There is no academic or clinical evidence suggesting that CBD oil – or any CBD product – causes nightmares or bad dreams. With that being said, if you go online and search some forums on the topic, it’s quite easy to find plenty of anecdotal reports that claim the opposite.
In this article, we discuss whether or not the CBD oil (or any other CBD product) you’re taking may be resulting in weird dreams while you’re asleep.
The Myth of “Non-Psychoactive” CBD Oil
Before we talk about CBD oil, nightmares, bad dreams, and so on, let’s discuss the myth of CBD oil being non-psychoactive.
From a medical perspective, the word ‘psychoactive’ is quite broad in its scope; it essentially refers to any substance (prescription drugs or otherwise) that alters the function of the brain.
We know through research that CBD impacts things like stress, anxiety, PTSD, and so on, so in this sense, it is a psychoactive compound.
The confusion lies in the fact that CBD does not produce a high. Many resources (including some that are quite reputable) refer to CBD as a non-psychoactive compound since it does not produce the psychedelic effects of a high. The proper verbiage to use, however, is non-intoxicating.
This doesn’t have much to do with CBD causing nightmares or bad dreams, but we figured now was a good time to point out this relevant bit of information.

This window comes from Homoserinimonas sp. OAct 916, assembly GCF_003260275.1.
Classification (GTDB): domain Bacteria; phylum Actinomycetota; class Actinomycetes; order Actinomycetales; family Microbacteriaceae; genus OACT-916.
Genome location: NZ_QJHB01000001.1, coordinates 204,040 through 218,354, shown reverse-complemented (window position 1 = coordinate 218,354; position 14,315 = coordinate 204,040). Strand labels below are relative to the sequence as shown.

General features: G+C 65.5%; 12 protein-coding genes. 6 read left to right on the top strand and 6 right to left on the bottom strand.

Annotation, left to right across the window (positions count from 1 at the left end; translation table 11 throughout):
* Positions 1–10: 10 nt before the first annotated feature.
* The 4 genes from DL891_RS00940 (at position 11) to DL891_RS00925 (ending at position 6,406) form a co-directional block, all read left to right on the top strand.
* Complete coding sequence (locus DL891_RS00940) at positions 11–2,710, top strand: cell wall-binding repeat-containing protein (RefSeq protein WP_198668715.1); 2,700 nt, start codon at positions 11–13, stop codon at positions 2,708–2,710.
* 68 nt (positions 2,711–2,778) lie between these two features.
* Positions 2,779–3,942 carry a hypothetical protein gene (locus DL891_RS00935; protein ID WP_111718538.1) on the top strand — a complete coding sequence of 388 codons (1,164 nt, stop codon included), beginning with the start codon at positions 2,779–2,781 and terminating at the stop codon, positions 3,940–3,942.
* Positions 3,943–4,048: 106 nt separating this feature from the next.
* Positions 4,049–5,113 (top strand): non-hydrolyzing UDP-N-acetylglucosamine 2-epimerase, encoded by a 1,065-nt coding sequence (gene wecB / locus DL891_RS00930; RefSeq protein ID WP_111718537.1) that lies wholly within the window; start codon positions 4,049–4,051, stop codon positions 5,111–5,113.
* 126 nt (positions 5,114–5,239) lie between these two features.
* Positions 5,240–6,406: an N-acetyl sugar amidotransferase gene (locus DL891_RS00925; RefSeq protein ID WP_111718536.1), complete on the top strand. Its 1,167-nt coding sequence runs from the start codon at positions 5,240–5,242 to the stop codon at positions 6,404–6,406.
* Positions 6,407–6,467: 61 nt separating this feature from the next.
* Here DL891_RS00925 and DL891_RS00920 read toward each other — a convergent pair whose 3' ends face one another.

CBD & Nightmares/Bad Dreams: Is There Any Evidence?
Again, we reiterate the fact that there is no evidence linking the use of CBD to bad dreams – or any erratic dreaming episodes, for that matter. In fact, several research studies point to the fact that CBD may be beneficial in terms of achieving healthy, quality sleep.
One randomized study, for instance, concluded with a report suggesting that CBD “…[does] not alter normal sleep architecture.” The placebo-controlled, double-blind study – which was designed to gauge the effects of a 300mg CBD dose on sleep-wake cycles in human test subjects – concluded that CBD “did not seem to interfere with the sleep cycle of healthy volunteers.”
A separate study, published in Neuropharmacology in 2012, suggests that CBD actually “reduces physiological REM sleep in normal rats.” This is relevant since most dreaming episodes occur during the REM (rapid eye movement) stage of sleep. However, the study also noted that, aside from the anxiolytic (anxiety-reducing) effects of CBD, the effects of the compound on “anxiety-induced sleep disturbances remain unclear.”
Finally, in a more recent 2019 publication that was developed to observe CBD’s specific effects on sleep and anxiety, researchers found that nearly 70% of patients experienced an improvement in sleep over the first month of the study. CBD was “well-tolerated” in 95.8% of the patients, and the study made no mention of nightmares, bad dreams, or enhanced dreaming episodes.
So Why Do Some People Say CBD Oil Gives Them Nightmares or Bad Dreams?